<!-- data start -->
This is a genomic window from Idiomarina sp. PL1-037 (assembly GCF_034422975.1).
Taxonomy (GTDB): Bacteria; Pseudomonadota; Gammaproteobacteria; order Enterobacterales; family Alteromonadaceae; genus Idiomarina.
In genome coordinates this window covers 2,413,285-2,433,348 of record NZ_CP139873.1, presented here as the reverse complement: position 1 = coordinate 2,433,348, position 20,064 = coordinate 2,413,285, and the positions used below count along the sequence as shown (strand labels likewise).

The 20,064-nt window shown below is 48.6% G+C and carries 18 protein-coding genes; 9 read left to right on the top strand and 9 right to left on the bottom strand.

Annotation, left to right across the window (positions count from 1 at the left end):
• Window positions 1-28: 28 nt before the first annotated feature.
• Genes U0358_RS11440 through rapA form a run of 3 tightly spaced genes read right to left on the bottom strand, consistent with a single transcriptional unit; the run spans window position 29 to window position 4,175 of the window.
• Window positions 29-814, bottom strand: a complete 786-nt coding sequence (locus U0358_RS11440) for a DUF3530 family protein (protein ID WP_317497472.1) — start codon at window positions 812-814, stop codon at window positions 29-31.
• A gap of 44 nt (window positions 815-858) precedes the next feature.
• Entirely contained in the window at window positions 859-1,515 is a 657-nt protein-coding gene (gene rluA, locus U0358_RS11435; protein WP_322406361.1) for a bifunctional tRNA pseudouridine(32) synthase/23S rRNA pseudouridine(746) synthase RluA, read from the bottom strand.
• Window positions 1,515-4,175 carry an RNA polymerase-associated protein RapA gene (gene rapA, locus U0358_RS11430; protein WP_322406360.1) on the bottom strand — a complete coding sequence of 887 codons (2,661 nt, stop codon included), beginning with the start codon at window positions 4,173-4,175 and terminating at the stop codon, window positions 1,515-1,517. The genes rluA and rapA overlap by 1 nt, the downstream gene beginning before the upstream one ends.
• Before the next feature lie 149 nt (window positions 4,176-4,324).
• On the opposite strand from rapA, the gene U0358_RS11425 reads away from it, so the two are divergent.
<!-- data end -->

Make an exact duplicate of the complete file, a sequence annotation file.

This is a genomic window from Idiomarina sp. PL1-037 (assembly GCF_034422975.1).
Taxonomy (GTDB): Bacteria; Pseudomonadota; Gammaproteobacteria; order Enterobacterales; family Alteromonadaceae; genus Idiomarina.
In genome coordinates this window covers 2,413,285-2,433,348 of record NZ_CP139873.1, presented here as the reverse complement: position 1 = coordinate 2,433,348, position 20,064 = coordinate 2,413,285, and the positions used below count along the sequence as shown (strand labels likewise).

The 20,064-nt window shown below is 48.6% G+C and carries 18 protein-coding genes; 9 read left to right on the top strand and 9 right to left on the bottom strand.

Annotation, left to right across the window (positions count from 1 at the left end):
• Window positions 1-28: 28 nt before the first annotated feature.
• Genes U0358_RS11440 through rapA form a run of 3 tightly spaced genes read right to left on the bottom strand, consistent with a single transcriptional unit; the run spans window position 29 to window position 4,175 of the window.
• Window positions 29-814, bottom strand: a complete 786-nt coding sequence (locus U0358_RS11440) for a DUF3530 family protein (protein ID WP_317497472.1) — start codon at window positions 812-814, stop codon at window positions 29-31.
• A gap of 44 nt (window positions 815-858) precedes the next feature.
• Entirely contained in the window at window positions 859-1,515 is a 657-nt protein-coding gene (gene rluA, locus U0358_RS11435; protein WP_322406361.1) for a bifunctional tRNA pseudouridine(32) synthase/23S rRNA pseudouridine(746) synthase RluA, read from the bottom strand.
• Window positions 1,515-4,175 carry an RNA polymerase-associated protein RapA gene (gene rapA, locus U0358_RS11430; protein WP_322406360.1) on the bottom strand — a complete coding sequence of 887 codons (2,661 nt, stop codon included), beginning with the start codon at window positions 4,173-4,175 and terminating at the stop codon, window positions 1,515-1,517. The genes rluA and rapA overlap by 1 nt, the downstream gene beginning before the upstream one ends.
• Before the next feature lie 149 nt (window positions 4,176-4,324).
• On the opposite strand from rapA, the gene U0358_RS11425 reads away from it, so the two are divergent.